The Christian talk radio preacher who recently engaged in a multimillion dollar advertising campaign predicting “the rapture” would spirit away millions of believers on May 21 has suffered a stroke, according to a published report.
Harold Camping, the 89-year-old patron of the Oakland-based non-profit group Family Radio, was taken out of his home by paramedics on Thursday night, one of his neighbors told reporters at The Oakland Tribune.
“His speech appears to be a little bit slurred but otherwise he’s OK,” the neighbor reportedly said, following-up with reporters on Friday. “[Camping's wife] said he was doing good.”
Camping was the subject of an intense media furor after his group spent millions on billboards and buses promoting the “rapture” of Christians they insisted would happen on May 21.
When the rapture failed to take place, Camping told his followers — many of whom gave their life’s savings to promote the so-called end of the world — that he had miscalculated.
The true date for the rapture, he said, was actually set for October 21. He previously (and wrongly) predicted the end of the world once before, in 1994.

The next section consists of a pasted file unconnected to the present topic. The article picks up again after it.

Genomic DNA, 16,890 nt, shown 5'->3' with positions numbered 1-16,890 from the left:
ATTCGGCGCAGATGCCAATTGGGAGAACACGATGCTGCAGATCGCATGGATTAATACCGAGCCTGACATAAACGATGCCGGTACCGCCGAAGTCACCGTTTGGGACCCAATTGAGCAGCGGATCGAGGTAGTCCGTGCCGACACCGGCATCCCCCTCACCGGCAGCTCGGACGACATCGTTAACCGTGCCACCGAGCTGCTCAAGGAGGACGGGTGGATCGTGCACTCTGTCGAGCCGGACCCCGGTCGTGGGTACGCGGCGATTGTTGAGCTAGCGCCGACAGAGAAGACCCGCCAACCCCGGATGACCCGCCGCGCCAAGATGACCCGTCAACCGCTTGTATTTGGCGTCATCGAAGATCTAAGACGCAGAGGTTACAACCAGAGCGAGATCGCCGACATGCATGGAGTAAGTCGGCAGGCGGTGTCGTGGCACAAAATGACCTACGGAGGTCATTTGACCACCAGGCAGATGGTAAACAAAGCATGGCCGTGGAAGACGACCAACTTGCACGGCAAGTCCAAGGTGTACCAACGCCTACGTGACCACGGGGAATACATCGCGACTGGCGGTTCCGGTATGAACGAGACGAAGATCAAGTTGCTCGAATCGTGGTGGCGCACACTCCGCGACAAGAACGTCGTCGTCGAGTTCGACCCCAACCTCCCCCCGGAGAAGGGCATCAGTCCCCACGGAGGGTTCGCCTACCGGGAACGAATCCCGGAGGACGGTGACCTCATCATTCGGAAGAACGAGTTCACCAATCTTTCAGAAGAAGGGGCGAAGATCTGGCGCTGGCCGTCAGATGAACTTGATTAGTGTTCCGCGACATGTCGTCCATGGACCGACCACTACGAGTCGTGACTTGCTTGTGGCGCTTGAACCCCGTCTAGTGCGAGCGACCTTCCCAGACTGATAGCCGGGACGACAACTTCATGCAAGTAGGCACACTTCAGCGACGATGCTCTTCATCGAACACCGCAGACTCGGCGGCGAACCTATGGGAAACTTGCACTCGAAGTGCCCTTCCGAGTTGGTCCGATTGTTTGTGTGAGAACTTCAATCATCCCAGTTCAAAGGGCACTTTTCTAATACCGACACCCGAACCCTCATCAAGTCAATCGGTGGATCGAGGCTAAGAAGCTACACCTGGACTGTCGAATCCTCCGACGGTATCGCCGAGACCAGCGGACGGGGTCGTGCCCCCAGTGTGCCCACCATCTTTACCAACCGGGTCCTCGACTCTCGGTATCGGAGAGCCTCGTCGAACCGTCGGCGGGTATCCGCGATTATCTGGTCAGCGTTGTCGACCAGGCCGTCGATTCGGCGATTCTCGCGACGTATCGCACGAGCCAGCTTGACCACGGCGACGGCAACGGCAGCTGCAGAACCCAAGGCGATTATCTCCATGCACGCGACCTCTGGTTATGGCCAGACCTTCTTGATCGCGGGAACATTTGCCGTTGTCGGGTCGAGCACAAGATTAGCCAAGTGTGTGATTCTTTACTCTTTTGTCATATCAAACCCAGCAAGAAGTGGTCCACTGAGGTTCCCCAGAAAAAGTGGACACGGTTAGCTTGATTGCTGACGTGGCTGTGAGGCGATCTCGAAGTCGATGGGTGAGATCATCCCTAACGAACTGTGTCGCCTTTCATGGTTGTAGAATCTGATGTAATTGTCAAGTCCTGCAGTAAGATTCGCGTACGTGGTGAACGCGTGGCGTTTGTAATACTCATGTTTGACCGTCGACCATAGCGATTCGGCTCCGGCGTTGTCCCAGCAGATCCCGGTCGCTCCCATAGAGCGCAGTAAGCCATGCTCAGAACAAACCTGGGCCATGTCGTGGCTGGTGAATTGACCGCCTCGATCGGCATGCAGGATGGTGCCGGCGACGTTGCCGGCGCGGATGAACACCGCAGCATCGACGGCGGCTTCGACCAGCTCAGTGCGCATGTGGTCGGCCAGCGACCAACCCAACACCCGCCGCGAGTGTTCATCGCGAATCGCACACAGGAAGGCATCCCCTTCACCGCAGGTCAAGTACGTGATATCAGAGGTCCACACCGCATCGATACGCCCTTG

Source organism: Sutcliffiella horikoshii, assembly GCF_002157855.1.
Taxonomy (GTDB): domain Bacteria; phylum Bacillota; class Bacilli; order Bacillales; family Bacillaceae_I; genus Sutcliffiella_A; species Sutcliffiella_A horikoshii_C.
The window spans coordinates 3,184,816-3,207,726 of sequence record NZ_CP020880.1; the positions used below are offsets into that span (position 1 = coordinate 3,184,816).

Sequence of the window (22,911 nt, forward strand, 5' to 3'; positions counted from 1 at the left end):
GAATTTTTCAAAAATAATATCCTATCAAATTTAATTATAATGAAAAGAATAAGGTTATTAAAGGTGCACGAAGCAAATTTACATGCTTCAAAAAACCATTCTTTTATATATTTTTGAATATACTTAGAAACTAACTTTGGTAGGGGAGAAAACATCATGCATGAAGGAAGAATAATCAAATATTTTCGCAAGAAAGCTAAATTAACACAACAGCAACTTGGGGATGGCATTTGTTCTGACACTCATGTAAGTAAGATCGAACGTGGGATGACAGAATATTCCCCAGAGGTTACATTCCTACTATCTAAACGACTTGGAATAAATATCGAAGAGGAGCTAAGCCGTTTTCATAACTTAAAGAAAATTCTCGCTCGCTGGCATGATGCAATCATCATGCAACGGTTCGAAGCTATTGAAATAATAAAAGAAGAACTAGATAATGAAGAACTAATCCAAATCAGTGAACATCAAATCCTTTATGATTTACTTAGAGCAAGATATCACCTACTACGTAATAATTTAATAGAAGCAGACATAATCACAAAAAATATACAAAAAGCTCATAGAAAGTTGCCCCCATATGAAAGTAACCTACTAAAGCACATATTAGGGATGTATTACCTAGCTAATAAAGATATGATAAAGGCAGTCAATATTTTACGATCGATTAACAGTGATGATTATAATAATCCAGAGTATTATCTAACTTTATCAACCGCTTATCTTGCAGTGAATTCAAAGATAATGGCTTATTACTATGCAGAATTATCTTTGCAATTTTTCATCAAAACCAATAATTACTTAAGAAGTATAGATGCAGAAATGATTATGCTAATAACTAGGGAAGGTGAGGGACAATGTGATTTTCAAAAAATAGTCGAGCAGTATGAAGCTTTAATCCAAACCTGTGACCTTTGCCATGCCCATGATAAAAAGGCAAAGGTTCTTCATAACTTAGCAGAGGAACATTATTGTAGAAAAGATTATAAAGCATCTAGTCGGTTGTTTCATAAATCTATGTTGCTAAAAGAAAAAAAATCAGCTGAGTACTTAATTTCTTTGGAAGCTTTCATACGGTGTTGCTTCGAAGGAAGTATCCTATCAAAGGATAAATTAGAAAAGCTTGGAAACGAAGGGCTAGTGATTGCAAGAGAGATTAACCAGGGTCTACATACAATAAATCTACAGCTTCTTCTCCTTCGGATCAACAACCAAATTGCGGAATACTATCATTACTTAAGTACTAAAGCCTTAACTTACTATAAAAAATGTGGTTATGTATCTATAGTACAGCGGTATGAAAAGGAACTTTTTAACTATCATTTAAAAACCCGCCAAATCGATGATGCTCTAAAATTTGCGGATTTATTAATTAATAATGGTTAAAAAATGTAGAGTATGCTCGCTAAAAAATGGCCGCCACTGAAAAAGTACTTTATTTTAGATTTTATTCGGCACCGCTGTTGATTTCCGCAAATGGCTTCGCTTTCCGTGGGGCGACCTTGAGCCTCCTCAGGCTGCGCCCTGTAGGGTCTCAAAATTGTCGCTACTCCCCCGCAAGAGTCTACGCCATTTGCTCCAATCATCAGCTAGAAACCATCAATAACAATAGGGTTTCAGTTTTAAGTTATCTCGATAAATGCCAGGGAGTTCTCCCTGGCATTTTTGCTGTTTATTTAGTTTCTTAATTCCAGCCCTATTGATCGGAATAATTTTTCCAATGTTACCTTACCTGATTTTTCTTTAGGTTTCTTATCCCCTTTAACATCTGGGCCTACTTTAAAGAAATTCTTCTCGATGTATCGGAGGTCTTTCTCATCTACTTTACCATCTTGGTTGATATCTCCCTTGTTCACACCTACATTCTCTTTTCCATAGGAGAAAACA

Following word of his stroke, it was unclear whether Camping would resume the helm of Family Radio, which has a network of 66 stations nationwide.
Stephen C. Webster
Stephen C. Webster is the senior editor of Raw Story, and is based out of Austin, Texas. He previously worked as the associate editor of The Lone Star Iconoclast in Crawford, Texas, where he covered state politics and the peace movement’s resurgence at the start of the Iraq war. Webster has also contributed to publications such as True/Slant, Austin Monthly, The Dallas Business Journal, The Dallas Morning News, Fort Worth Weekly, The News Connection and others. Follow him on Twitter at @StephenCWebster.
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